researchers, professionals, policy-makers can access these data they could probably bring new research and policy questions, enabling the generation of additional knowledge. Second, opening the dataset to others significant stake- holders would guarantee the reliability of results because it would allow the replicability of all analyses. This would reinforce the strength of the final policy recommendations, so that the EC would be justified in leveraging on these results and orienting future research and projects. The growing concerns about the quality of the evidence that un- derpins healthcare decision-making [28–32] obliges more than ever EC-funded projects―being publicly funded by taxpayers―to consider the possibility to open their datasets to the scientific community in order to guarantee the reliability of their results. In this regard, the EC has already moved the first steps in this direction, giving the oppor- tunity to winners of H2020 grants to apply to the open data protocol (http://ec.europa.eu/digital-agenda/en/open- data-0). This initiative needs to be treated with attention in order to manage sensitive aspects like privacy that involves the laws of different Countries. Making data sets publicly available is a delicate matter, particularly when the data set is sourced from a wide-range of member states. Legal concerns regarding confidentiality of patient data and permission requirements need to be well exam- ined within the state legislation for each member state involved. Additionally, rules on using the data for publica- tion and the process of gaining consent from the data’s source also need to be taken into consideration; particu- larly, when the data yields a negative result which may make its use politically sensitive.
In this section the independent variable proximity and the dependent variable transnational learning will be further elaborated upon. In order to understand the relationship between the variables it is crucial to gather data on both the dependent and independent variables. The choice was made for a single case study in which mixes of both qualitative and quantitative data have been used. The research question set out in this thesis: “to what extent does geographical, institutional, cognitive and organizational proximity affect knowledge transfer between partners of the URMA network?” will be answered by comparing partners on proximity and on learning. Hence the independent variable will be compared to the dependent variable (see figure 8). Because partners are compared to one another they may be regarded as subcases within this single case study. By comparing project partners it may be seen in how far proximity has influenced learning. Proximity levels between partners (regions) will be measured and ranked according to quantitative data. I.e. regional data will be gathered in order to investigate the proximity between employees working in different regional administrations. Transnational learning will be explored by doing qualitative research; by means of interviews with project partners learning processes will be examined. These learning processes will later be categorized according to the SECI model.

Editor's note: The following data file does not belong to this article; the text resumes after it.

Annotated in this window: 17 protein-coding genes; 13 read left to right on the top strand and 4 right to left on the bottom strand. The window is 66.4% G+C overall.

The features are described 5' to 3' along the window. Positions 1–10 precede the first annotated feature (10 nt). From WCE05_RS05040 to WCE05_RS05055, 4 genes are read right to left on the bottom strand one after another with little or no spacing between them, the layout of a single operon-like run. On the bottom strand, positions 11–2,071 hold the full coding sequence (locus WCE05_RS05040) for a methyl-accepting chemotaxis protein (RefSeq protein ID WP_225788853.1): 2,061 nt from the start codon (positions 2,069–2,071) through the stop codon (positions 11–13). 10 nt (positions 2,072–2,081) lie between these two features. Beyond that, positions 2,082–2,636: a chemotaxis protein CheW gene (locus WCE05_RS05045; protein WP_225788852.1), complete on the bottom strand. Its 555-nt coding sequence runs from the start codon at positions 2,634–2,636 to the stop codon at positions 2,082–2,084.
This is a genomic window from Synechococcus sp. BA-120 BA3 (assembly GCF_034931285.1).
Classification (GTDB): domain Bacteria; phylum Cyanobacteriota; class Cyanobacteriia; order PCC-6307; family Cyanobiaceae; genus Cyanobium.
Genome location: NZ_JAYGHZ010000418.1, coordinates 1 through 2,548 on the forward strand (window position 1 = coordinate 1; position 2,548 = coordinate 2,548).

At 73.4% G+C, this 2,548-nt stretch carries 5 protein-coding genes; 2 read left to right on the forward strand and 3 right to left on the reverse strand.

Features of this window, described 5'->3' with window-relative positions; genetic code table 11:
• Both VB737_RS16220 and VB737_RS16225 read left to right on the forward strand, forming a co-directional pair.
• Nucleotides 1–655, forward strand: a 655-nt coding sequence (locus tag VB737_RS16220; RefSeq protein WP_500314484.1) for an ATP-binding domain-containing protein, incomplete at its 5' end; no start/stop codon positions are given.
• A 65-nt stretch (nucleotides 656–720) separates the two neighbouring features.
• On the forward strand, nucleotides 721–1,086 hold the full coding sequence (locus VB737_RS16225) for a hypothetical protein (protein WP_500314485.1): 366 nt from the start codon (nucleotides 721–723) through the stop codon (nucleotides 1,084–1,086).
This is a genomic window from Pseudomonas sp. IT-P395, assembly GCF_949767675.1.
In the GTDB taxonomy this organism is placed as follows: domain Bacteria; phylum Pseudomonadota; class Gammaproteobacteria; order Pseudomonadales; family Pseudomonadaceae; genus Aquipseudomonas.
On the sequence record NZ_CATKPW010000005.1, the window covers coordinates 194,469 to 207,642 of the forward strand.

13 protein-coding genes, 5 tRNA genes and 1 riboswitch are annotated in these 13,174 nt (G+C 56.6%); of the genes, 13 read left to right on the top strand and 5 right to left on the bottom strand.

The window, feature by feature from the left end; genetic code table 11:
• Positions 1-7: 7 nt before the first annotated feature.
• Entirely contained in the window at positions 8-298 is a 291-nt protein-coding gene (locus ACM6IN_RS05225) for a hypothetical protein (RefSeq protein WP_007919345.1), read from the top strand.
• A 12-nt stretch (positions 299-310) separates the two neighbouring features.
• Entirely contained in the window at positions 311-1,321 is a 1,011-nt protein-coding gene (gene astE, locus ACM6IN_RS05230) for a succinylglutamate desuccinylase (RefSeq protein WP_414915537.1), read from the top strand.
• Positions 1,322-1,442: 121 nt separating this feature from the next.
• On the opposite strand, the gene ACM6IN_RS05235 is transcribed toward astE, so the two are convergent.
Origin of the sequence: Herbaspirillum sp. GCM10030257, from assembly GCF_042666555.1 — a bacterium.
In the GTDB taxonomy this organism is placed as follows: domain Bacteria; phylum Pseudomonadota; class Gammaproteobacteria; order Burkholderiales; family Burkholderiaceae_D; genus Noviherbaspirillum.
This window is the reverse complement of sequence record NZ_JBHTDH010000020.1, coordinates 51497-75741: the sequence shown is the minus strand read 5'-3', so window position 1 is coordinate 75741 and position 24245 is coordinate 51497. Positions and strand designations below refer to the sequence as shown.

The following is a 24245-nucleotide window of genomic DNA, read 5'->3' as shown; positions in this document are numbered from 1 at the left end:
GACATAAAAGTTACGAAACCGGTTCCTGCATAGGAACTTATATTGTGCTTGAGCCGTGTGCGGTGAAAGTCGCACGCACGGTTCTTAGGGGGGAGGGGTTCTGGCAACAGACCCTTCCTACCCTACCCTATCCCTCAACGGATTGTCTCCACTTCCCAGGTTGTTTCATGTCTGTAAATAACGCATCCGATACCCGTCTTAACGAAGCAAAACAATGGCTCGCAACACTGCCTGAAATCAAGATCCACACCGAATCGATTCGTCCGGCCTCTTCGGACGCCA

The expected large-scale roll out of smart grid products and solu- tions during the next few years requires a multi-disciplinary under- standing of several domains. The validation and testing of such com- plex solutions gets more important as in the past and there is a clear shift from component-level to system-level testing. An integrated, cyber-physical systems-based, multi-domain approach for a holistic testing of smart grid solutions is currently still missing which is ad- dressed by the ERIGrid approach. Four main research priorities have been identified in this project to tackle the shortcomings in today’s validation and testing of power systems and corresponding compo- nents. The research focus is put onto the development of a holis- tic validation procedure and the improvement of simulation-based methods, hardware-in-the-loop approaches, and lab-based testing, which can be combined in a flexible manner. The integration and online connection of the partners’ labs is also a challenging research and development task in ERIGrid. All these activities need to be sup- ported by the training of researchers and power system profession- als. Proper curricula and education material is currently in develop- ment.